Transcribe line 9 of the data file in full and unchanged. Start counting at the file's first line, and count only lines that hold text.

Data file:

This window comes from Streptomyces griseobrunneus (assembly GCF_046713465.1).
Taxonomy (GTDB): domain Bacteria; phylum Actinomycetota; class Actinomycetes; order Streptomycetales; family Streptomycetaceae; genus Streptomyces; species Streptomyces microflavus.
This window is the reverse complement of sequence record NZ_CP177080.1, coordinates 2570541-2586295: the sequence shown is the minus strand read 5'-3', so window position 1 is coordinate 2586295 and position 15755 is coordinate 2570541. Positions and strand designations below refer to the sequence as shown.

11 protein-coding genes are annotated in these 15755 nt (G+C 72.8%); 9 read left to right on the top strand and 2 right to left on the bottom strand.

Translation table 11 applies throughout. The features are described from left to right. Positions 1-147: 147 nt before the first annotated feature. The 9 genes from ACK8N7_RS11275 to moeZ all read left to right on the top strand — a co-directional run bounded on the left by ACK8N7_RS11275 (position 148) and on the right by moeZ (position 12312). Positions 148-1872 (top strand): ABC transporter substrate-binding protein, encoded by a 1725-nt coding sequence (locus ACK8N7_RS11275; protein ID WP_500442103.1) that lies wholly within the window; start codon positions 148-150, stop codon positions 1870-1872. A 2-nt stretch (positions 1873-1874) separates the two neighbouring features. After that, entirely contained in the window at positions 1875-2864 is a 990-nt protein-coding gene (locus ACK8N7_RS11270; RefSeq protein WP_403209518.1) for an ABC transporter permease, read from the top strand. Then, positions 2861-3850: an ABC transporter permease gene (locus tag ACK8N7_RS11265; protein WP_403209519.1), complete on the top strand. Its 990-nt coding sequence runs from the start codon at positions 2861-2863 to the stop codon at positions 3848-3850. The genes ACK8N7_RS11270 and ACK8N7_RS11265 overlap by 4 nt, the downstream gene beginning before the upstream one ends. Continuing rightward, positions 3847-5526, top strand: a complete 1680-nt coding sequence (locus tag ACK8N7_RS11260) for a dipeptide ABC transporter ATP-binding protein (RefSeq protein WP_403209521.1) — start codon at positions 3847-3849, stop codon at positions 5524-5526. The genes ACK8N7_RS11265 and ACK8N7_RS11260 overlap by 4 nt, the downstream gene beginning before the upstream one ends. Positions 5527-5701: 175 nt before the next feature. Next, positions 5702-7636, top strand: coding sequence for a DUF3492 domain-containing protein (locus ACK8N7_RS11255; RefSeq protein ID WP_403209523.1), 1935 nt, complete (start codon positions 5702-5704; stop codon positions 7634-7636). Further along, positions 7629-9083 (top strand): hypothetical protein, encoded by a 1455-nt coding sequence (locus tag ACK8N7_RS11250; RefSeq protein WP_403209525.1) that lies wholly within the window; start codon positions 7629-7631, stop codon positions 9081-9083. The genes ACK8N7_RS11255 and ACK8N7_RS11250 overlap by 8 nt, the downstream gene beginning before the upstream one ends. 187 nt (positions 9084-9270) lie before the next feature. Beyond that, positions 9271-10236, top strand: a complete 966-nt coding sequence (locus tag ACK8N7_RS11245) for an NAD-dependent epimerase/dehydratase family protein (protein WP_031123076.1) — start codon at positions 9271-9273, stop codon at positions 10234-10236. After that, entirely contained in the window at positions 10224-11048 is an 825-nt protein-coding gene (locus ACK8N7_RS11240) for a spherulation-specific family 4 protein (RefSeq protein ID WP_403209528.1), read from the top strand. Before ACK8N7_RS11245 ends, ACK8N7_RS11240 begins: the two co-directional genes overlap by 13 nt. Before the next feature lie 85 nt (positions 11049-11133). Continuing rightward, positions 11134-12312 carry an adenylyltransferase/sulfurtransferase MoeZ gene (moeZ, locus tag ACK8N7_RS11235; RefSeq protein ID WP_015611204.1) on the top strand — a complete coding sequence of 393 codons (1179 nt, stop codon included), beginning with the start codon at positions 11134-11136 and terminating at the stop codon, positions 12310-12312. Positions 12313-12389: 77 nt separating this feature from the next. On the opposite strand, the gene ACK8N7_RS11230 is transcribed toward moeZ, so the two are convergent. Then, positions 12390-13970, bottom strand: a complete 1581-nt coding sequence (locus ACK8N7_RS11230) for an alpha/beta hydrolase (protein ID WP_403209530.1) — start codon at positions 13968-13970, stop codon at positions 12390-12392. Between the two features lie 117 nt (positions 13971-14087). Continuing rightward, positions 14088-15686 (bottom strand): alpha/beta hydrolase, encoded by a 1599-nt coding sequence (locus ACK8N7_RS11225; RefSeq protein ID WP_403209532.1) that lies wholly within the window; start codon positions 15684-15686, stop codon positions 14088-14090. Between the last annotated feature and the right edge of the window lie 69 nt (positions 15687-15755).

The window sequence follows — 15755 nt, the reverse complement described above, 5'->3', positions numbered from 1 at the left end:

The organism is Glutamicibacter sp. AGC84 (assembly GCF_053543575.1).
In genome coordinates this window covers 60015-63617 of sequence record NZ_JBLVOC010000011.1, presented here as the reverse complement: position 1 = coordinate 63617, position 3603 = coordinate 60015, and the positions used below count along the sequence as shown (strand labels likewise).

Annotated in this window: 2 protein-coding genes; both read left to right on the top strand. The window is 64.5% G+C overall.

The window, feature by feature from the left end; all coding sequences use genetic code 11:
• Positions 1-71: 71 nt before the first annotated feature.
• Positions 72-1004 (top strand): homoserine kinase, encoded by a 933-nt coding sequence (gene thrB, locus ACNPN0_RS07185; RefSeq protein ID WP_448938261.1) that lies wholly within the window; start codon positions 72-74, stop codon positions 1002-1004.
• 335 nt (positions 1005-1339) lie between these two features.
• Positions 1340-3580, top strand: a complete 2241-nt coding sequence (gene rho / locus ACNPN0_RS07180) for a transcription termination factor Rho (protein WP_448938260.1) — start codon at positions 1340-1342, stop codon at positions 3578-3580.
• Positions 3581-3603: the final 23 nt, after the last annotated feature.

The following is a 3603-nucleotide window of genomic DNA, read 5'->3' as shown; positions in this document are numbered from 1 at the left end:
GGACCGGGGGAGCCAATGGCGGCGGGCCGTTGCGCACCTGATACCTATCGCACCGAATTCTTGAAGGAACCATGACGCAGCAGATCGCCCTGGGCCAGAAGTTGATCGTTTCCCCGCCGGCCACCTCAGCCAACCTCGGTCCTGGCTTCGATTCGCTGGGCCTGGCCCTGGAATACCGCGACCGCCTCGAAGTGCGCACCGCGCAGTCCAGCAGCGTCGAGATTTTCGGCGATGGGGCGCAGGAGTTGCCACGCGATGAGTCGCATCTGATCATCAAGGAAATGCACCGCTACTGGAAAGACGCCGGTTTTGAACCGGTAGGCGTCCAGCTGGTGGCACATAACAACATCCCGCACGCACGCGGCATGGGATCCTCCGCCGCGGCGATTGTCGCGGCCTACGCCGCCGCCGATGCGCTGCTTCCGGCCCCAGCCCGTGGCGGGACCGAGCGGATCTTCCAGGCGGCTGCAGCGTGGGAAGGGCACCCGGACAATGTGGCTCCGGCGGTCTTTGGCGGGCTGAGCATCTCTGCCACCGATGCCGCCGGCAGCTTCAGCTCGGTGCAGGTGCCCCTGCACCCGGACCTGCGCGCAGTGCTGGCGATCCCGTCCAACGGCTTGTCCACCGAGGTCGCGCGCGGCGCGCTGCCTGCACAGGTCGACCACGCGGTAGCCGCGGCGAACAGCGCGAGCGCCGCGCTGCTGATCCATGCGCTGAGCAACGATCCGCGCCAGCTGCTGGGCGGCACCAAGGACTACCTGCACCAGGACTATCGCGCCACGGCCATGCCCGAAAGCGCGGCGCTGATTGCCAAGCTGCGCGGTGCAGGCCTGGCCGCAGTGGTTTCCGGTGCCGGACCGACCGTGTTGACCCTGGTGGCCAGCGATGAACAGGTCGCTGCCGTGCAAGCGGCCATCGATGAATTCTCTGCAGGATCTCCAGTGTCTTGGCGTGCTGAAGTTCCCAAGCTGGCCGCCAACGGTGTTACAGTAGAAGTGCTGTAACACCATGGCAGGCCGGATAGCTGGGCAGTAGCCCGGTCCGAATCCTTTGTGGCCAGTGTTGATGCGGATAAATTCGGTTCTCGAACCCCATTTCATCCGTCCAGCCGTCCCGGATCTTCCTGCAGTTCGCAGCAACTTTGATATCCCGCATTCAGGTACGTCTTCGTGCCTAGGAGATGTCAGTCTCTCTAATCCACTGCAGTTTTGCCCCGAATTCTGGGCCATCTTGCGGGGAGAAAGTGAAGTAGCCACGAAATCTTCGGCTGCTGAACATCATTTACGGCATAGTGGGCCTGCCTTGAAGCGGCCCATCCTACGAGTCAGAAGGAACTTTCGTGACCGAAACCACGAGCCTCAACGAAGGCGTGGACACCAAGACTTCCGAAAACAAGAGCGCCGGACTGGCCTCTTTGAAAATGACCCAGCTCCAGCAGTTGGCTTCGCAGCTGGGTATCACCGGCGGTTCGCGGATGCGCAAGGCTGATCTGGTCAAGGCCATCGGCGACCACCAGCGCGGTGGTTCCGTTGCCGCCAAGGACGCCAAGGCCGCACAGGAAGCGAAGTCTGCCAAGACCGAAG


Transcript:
Annotated in this window: 2 protein-coding genes; both read left to right on the top strand. The window is 64.5% G+C overall.